Friday, June 15, 2012

Why I write historical romances

My path to writing historical romances held a few detours.  When I first started writing in earnest, approximately six years ago, I focused on writing literary fiction and was all over the place--among my novel attempts were (1) contemporary women's fiction with a supernatural twist, (2) historical fiction, (3) a YA modernization of a literary classic. I still think each of those Works In Progress had potential, but they all remained unfinished and all had fundamental (sometimes major) flaws.  I was learning.  I'm still learning. 

When I ended up focusing on my historical fiction WIP, I knew rather quickly that the plot would end in tragedy. Writing as a panster (by the seat of my pants, jumping from scene to scene to piece them together later), I even wrote the painful ending early on.  And then I found after a year or so of writing that WIP sporadically that I had no idea what should go in the saggy, unformed middle--I knew the beginning and the end but was at a loss as to how to get from A to Z.  I wanted the writing to be organic, wanted to be "faithful" to the story as it grew, wanted to celebrate the complexity of the time period I was writing about.  Unfortunately, I felt increasingly reluctant to wend my my way to the inevitable conclusion, making my protagonist go through more and more conflict and adversity until she lost everything.  Eventually, every writing session because laborious and disheartening. 

After taking a little break from that WIP and from novel writing, I went back to playing, to writing for the fun of it.  And I found myself gravitating toward historical romance, which combined what I loved most about writing historical fiction with a happy ending.  The more I read, the more I saw the fun, the joie de vivre, in writing romance. The more I played with the writing, the more I mixed in outlining with my panster style--I set waypoints, significant moments from A to Z, but still jumped to whatever waypoint was foremost in my mind.  Ultimately, I found writing roance to be fundamentally entertaining and invigorating and challenging.  I find writing romance fundamentally entertaining and invigorating and challenging.  In a genre filled with so many wonderful writers, what can I write that's new? In a genre that tends to have consistent elements, how can I use them in innovative ways?  In fact, a few elements of my current historical romance manuscripts came directly from my historical fiction WIP.  And, really, what's better than a Happy Ever After (or even a Happy For Now)?  So...why do I write historical romances? Because they make me a happy writer.

Wednesday, June 13, 2012

Why I set novels in the Victorian era

Short answer: I'm pretty sure I am a Victorian lady reincarnated.  That would explain my affinity for long skirts and paisley shawls.

Real answer: I see the Victorian period (traditionally defined as the period of Queen Victoria's reign--1837 to 1901) as one of the most magnificent, vibrant, and dynamic times since the Renaissance. So much about the world changed fundamentally during this time due to political, social, scientific, and literary developments, and so much of what we perceive as proper or even natural was really a product of that time.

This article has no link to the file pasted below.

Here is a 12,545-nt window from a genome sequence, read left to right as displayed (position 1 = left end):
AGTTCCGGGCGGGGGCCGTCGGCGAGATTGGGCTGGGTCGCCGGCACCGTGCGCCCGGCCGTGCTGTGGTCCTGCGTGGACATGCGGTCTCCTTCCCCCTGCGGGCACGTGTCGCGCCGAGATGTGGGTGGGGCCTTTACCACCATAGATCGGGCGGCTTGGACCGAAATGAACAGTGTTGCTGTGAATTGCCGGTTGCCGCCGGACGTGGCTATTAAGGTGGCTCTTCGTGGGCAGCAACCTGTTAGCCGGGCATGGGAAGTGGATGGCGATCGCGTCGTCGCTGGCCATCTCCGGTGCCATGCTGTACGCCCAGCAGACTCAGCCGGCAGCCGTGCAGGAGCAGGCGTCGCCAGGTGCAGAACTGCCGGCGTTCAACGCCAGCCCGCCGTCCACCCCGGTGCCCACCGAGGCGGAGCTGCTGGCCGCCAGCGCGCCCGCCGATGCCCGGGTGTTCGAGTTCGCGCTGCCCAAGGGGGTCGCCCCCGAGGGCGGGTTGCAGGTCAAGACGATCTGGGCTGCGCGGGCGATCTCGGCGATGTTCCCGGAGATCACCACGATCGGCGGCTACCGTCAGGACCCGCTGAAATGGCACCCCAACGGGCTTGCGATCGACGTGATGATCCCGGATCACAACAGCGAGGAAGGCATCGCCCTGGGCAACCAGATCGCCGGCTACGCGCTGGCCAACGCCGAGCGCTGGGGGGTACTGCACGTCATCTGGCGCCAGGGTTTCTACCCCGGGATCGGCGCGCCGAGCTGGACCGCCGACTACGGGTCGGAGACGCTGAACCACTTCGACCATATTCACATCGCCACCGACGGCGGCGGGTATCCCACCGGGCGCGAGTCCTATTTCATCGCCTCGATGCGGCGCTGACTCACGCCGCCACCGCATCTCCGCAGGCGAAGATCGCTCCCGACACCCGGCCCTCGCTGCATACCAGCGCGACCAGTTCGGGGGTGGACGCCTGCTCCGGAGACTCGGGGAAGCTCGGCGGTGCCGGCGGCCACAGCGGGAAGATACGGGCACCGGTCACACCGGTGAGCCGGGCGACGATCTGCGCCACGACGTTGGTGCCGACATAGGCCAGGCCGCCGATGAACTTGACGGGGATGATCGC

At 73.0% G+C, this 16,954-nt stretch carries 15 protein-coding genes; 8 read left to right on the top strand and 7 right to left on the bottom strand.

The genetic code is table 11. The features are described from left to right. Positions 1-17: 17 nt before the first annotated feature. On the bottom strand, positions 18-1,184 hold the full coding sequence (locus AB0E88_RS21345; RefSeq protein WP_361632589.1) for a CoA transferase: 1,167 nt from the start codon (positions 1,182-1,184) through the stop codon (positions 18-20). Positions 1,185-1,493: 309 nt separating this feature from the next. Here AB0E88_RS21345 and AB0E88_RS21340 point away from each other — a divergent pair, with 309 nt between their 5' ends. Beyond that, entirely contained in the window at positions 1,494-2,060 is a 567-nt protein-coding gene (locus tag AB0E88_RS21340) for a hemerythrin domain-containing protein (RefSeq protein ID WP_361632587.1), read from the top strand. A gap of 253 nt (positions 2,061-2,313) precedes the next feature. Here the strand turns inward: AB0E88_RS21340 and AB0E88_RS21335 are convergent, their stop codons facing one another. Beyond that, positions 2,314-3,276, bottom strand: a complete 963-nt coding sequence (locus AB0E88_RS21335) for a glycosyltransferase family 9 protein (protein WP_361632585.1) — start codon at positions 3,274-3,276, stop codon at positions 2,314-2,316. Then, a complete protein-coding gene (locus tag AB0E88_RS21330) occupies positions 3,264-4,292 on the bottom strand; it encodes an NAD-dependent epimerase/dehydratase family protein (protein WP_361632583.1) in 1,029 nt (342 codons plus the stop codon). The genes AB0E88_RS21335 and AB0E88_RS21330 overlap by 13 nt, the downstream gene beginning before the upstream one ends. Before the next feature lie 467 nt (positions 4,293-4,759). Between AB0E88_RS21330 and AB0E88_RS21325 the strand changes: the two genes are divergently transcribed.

Celebrating a commercialized Christmas with a decorated floor-to-ceiling tree, lavish gifts, and a reading of Dickens's A Christmas CarolAll were initiated in the Victorian period (although the Christmas tree in general was already a German tradition).  

A bride wearing white? This practice was initiated by Queen Victoria. Family in mourning wearing black for a year or more? Exemplified by Queen Victoria upon the death of her beloved Prince Albert. 

Photography (and pornography). Psychology (and phrenology). Evolution. Dinosaurs. Trains. Marxism. Modern surveillance. Cheaply available mass media. All results of the Victorian era. 

The Industrial Revolution initiated in the 18th century and the 18th century revolutions in America and France set the stage for a Victorian world that tipped nobility on end.  No longer was class status just a matter of birth; one could work himself (yes, usually him...but more on that later) up to a nouveau riche position of power and respect. Class boundaries blurred.

The definition of women's roles was particularly fraught with difficulty.  The dualistic Victorian ideal of "separate spheres," wherein men belonged in the public sphere taking care of politics, industry, finance, etc., and women belonged in the domestic sphere taking care of home and family was strongly emphasized in many social mediums.  Plenty of etiquette guides came into existence to guide women in their "proper" roles as wife and mother.  But these guides as a whole suggest an underlying anxiety about how women's roles were being challenged.  Just as common men could make themselves a financial and social success, so women could (with difficulty) support themselves independently.  Some Victorian women writers used male pseudonyms to break into publishing, but an increasing number of women writers (novelists, poets, journalists, memoirists, etc.) began successful careers in the public eye.

And I haven't even gotten to the complex issue of British imperialism.  Or the corset, crinoline, and bustle. Or gaslights. Or the Poor Laws. Or voting reform. Or myriad inventions and contraptions.

What's not to love about that time?

NECRWA 2017 Follow-up!

*ahem* *looks around* *sweeps away the dust bunnies and cobwebs* So...hi! It's apparently been quite a while since I last sa...